Charting the revolutionary journey of CFRP technology: From lightweight bolts to global expansion – insights from Takai's visionary CEO on advantages, challenges, and the road to a century of excellence.
Could you please start by sharing information about one of your recent projects, specifically, the manufacturing of CFRP (carbon fiber reinforced plastic) screws and bolts?
We take pride in being the first company worldwide to develop and introduce machinery for the production of CFRP screws and bolts. These CFRP screws and bolts are renowned for their lightweight and high-strength properties, weighing only a fifth of conventional stainless steel bolts. The development and introduction of these CFRP materials required five to six years of dedicated research and development efforts.
In order to demonstrate the versatility and applications of these CFRP screws and bolts, we featured them in the construction of a CFRP bicycle. This served as a tangible example to showcase how these innovative materials could be effectively used in various products.
What advantages do CFRP screws and bolts offer in comparison to conventional materials?
The utilization of CFRP screws offers several advantages. They are exceptionally lightweight yet possess the strength required for applications like semiconductor equipment manufacturing, which is a primary use for them. Additionally, CFRP screws are highly resistant to chemicals and corrosion. Another significant benefit is their X-ray transmissibility.
Traditional pedicle screws, commonly used in spinal fusion procedures, are typically made of titanium. However, titanium is not X-ray transmissible, which can result in interference with clear imaging on X-rays and MRIs. In contrast, CFRP screws allow for more precise imaging on X-rays, MRIs, and CT scans, contributing to improved diagnostics.
Currently, there is extensive research and development underway to explore the diverse applications of CFRP materials across various fields.
Are there other industries where you're considering introducing these screws and bolts for various applications?
The drawback of these bolts and screws is their cost, as one bolt costs 1,000 yen. When we presented our CFRP bolts and screws at the Tokyo Big Sight exhibition, prominent automakers like Toyota and Nissan expressed particular interest in our products. They are considering using these bolts in electric vehicles (EVs). However, the expense poses a challenge for this application. As a result, we're concentrating our efforts on the semiconductor industry, where these screws and bolts play a vital role in their operations.
Are there any other product types that you're interested in developing using CFRP technology?
Golf clubs, like putters, have conventionally been crafted using aluminum. However, we are presently engaged in R&D to investigate the feasibility of transitioning to CFRP for these clubs.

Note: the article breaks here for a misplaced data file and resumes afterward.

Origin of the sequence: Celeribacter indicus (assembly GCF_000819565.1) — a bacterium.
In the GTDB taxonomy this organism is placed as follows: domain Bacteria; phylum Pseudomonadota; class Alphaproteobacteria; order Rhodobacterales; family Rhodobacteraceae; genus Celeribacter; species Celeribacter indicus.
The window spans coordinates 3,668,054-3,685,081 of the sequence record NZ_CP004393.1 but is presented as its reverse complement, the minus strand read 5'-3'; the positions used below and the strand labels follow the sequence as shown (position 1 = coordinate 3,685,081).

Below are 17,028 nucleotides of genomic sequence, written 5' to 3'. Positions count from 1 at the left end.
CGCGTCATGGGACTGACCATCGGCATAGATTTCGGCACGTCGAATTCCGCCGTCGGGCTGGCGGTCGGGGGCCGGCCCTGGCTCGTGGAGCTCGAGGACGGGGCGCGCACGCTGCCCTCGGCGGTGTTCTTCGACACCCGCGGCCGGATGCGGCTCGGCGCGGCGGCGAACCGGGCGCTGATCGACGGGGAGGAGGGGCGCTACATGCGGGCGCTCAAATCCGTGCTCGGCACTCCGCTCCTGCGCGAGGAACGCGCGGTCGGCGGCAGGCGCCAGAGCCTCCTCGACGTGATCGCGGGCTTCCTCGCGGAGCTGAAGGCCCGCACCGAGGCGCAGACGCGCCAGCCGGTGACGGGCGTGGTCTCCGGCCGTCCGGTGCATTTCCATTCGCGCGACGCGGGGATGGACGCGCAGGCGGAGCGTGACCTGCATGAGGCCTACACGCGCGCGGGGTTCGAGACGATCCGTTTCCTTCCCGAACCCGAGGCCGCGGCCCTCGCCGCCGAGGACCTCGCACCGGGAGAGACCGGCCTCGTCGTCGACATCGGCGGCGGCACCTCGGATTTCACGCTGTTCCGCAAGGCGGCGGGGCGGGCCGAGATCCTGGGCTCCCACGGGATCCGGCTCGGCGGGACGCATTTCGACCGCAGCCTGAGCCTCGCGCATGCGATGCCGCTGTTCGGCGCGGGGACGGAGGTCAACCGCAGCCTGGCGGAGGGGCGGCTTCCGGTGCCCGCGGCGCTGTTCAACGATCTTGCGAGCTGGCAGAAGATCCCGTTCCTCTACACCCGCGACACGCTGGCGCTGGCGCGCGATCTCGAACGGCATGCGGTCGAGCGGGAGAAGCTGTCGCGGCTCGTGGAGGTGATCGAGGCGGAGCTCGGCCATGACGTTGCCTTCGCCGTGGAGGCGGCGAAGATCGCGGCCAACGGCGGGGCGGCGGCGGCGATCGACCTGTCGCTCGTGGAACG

Could you provide an explanation of the process involved in manufacturing CFRP bolts and screws?
The process begins with material procurement, where we source CFRP and employ various resins. Using our unique technology, we bond these materials with existing CFRP to manufacture our products. We conduct comprehensive testing on these materials, evaluating both their tensile strength, which determines how much they can be stretched, and their rigidity, which indicates their overall strength.
If your products become well-known for their CFRP technology and you scale up production, do you anticipate the possibility of reducing the price of this technology, ultimately making the products more affordable?
Possibly, but the final decision is not made by us; it's in the hands of the raw material procurement company. Acquiring these materials at a lower cost is challenging, and sustaining mass production would also be difficult.
Are you actively seeking partnerships to enhance procurement efficiency or improve sales?
In our R&D efforts, we have formed a collaborative partnership with different plastic manufacturing companies. Collaborating with other CFRP manufacturers has proven to be challenging because their numbers are limited. Currently, there are only a few key players in this space, including Mitsubishi, Toray, and Globe Light. Nevertheless, we actively share information concerning developments in CFRP manufacturing among ourselves.
What sets your production technology apart, giving you a competitive advantage on the global stage?
Our technology enables us to produce a wide variety of products with diverse size and diameter options entirely in-house. There are very few companies in Japan that possess this capability. With such versatility, we can consistently meet our customers' demands and fulfill their specific requirements.
Customers might opt to buy bolts and plungers from China at a lower cost. However, our competitive advantage lies in our commitment to quality assurance, ensuring a longer product lifecycle.